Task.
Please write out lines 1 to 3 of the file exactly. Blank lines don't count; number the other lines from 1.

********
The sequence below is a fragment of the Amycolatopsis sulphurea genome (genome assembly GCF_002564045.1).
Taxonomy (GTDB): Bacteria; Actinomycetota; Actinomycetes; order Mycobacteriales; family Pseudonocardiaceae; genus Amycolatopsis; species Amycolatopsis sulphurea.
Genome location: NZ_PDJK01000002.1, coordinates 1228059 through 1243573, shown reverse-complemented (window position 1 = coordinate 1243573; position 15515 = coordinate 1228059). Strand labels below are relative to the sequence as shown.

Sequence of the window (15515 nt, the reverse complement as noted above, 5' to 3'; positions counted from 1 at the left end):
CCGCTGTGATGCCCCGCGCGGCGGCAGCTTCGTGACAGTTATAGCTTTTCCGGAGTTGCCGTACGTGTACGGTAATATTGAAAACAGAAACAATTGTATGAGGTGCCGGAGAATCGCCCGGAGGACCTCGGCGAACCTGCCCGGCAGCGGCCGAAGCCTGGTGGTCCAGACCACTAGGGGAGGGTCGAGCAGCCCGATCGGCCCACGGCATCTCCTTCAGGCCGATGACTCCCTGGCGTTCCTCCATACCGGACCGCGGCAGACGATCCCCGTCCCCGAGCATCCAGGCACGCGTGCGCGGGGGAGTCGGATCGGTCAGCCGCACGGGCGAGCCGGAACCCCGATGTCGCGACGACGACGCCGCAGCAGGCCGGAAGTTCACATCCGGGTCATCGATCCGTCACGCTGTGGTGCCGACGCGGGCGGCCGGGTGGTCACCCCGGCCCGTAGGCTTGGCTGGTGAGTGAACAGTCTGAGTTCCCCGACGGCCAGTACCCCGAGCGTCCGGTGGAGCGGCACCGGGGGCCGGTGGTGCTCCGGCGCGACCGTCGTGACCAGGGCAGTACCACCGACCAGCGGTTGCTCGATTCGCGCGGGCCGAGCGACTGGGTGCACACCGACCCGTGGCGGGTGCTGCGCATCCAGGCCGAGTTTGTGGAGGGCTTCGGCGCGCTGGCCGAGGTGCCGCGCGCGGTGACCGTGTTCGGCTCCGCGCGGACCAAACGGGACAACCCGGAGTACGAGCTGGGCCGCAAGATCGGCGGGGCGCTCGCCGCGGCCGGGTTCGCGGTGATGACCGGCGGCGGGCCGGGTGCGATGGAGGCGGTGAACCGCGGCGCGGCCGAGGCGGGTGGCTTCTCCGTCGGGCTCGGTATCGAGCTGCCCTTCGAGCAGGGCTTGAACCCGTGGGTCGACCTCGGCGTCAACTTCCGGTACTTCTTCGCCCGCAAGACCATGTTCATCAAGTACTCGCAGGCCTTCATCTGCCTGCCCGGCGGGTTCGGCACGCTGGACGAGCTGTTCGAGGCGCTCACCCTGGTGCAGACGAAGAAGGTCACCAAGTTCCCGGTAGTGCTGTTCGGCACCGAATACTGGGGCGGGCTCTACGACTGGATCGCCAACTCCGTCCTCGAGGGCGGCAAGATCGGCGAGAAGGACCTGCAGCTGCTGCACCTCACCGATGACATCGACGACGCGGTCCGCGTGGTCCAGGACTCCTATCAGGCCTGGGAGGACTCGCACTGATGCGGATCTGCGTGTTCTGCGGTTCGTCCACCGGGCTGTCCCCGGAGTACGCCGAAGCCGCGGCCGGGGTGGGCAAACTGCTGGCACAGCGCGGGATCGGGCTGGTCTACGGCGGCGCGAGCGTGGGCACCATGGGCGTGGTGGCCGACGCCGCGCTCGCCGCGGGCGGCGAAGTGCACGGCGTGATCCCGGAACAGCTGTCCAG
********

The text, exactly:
The sequence below is a fragment of the Amycolatopsis sulphurea genome (genome assembly GCF_002564045.1).
Taxonomy (GTDB): Bacteria; Actinomycetota; Actinomycetes; order Mycobacteriales; family Pseudonocardiaceae; genus Amycolatopsis; species Amycolatopsis sulphurea.
Genome location: NZ_PDJK01000002.1, coordinates 1228059 through 1243573, shown reverse-complemented (window position 1 = coordinate 1243573; position 15515 = coordinate 1228059). Strand labels below are relative to the sequence as shown.